Causes and Prevention of Common Motor Failures

Each electric motor has a particular lifespan, usually between 30-40,000 hours of operation. However, this depends on whether they receive the proper maintenance; in the absence of such, they will break down much faster.

“Maintenance” or “maintenance,” or “technical maintenance,” is a set of practices that aim to ensure smooth and uninterrupted operation of various assets, including machinery and equipment. Implementing a reliable maintenance plan is key to the performance and durability of equipment, assets, buildings, and companies.

Preventing Motor Failure

Lack of proper maintenance lowers the life span of equipment, increases the probability of breakdowns and increases the cost of repairs, and slows down production. If you’re aware of the most frequent causes of motor failure and how you can reduce your chance of suffering, one of these issues is to help make your motor last as long as possible.

1. Low Resistance

Low resistance is the most prevalent reason for motor failure, and is perhaps, the most challenging to address. The effects of corrosion, overheating, or damage to the windings could cause the insulation of the windings to weaken and cause low resistance.

Insufficient isolation between the conductors and windings of the motor is the result, which may result in short circuits or leaks and even motor failure. The insulation should be assessed frequently for wear and repaired before the low resistance is enough to cause failure.

The precision balancing services that maintenance companies give include the design and construction of specific equipment for balancing and repairing machines.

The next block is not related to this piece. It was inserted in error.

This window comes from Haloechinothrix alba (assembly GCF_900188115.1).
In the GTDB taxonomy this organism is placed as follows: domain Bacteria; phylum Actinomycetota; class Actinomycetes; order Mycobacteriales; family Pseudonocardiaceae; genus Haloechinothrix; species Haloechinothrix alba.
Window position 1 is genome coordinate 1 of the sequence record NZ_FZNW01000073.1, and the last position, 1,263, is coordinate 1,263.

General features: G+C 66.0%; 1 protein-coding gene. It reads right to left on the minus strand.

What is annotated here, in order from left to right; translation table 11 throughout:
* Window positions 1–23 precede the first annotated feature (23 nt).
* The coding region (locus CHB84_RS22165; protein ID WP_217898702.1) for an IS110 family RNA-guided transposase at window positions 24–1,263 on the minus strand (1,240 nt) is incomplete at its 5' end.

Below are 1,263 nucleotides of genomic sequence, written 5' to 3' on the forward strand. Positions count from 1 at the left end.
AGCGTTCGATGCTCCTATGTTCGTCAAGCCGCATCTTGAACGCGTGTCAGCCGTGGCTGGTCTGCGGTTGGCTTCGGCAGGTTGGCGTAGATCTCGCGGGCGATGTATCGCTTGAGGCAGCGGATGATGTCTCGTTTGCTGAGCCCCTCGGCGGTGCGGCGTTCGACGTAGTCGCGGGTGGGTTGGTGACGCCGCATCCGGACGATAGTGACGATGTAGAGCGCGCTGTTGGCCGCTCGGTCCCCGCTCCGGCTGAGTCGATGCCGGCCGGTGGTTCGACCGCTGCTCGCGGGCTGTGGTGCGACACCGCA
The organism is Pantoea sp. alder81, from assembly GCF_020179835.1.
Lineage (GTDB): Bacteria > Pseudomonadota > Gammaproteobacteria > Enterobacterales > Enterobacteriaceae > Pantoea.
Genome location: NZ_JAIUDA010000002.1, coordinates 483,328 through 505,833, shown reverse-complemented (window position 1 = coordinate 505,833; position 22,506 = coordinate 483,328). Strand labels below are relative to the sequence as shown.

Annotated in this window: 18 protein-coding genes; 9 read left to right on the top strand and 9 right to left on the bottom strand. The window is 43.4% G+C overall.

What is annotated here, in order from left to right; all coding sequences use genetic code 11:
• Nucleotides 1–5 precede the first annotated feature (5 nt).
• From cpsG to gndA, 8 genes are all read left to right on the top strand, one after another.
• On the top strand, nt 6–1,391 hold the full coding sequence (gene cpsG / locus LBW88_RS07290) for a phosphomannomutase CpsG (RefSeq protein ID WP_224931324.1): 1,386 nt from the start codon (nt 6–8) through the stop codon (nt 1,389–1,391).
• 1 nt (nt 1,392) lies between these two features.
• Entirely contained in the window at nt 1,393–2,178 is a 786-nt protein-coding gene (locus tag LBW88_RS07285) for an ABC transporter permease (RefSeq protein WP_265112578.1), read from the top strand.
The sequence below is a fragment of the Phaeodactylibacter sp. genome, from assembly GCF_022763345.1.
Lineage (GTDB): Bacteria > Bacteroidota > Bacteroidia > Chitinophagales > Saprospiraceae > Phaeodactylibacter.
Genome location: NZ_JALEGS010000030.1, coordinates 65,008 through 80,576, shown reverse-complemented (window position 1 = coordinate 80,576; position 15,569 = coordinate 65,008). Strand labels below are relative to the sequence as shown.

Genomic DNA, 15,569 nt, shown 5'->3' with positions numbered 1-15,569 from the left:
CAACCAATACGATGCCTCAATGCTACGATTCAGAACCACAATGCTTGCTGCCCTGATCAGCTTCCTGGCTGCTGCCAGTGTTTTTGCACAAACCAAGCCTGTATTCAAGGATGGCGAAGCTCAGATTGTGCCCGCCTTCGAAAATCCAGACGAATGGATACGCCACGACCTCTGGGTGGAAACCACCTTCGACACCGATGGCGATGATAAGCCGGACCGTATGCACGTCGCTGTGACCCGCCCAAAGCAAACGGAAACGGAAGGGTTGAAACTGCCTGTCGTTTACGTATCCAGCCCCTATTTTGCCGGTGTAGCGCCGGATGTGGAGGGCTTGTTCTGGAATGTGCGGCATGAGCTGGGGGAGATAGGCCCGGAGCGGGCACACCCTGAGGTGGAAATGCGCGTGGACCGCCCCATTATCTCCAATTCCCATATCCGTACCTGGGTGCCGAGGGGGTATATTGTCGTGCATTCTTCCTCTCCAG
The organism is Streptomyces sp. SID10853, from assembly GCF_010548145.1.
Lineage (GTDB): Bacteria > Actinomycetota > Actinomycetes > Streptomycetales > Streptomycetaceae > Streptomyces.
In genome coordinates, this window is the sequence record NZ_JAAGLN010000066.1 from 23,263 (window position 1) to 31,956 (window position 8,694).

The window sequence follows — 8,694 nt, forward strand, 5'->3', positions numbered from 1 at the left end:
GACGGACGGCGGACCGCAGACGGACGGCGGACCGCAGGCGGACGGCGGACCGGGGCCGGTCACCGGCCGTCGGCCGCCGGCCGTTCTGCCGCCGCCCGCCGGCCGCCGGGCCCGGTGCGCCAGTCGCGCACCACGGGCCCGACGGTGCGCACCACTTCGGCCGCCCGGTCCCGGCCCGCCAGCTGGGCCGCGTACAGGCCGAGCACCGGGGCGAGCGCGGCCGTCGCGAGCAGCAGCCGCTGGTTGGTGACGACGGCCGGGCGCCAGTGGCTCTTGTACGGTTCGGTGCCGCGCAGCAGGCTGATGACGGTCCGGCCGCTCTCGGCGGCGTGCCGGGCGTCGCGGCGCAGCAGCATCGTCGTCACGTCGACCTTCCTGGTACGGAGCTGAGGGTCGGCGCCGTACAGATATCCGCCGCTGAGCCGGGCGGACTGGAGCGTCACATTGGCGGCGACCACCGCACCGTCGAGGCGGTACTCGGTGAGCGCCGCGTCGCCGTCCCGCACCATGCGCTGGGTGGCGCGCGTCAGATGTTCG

2. Overheating

Overheating is a primary reason for 55 percent of motor-related insulation failures. Poor power quality or a high operating temperature could result in overheating. The insulating life of a motor reduces by half every 10 degrees Celsius increase in temperature.

A cool, comfortable working environment can assist reduce motor failures; hence it is imperative that the motor is kept at a suitable temperature.

3. Electrical Overload

An electrical overload or overcurrent occurs when excessive current flows within the motor’s windings. The current flow is higher than the designed current that the motor can handle safely and safely. It could be caused by an insufficient supply voltage which will cause the motor to require more current to maintain its torque. A large amount of electricity may also cause short circuits.

To prevent overloading electrical circuits, it is necessary to install a suitable overcurrent safety device to detect overcurrent and shut off the supply.

4. Vibrations

Vibration may create a wide range of problems with the motor, such as premature failure. The motor will vibrate when placed on an unstable or uneven surface. It is also possible that issues with the motor could cause vibrations, for example, worn or misaligned motors or corrosion.

It is essential to monitor vibration often using an analysis tool. Ensure the motor is placed on a level and solid surface to avoid vibration. There may be wear or misalignment causing the vibration and you should look for these signs. If you cannot identify exactly the cause of the vibration, you may need to consult with an expert.

If low-speed balancing is not used to address vibration issues, mechanical failure may result. To find reliable organizations that do on site rotor balancing, you may either search the internet or ask for referrals.

5. Contamination

Dust, dirt, and chemical contamination are among the most frequent causes of motor failure. Items that come into the motor can cause damage to the ball bearings and raceways, resulting in excessive wear and vibration that could pose a danger. They can also block the cooling fan, reducing the motor’s capacity to control its temperature and increasing the chance of overheating.

Clean all work surfaces such as tools and equipment to limit contamination from getting into the motor. If you can, keep motors away from grinding equipment known to spew large quantities of pollutants.

In order to discover faults in machinery and plan repairs, companies that perform predictive maintenance vibration analysis employ the most advanced technology and computer analysis available.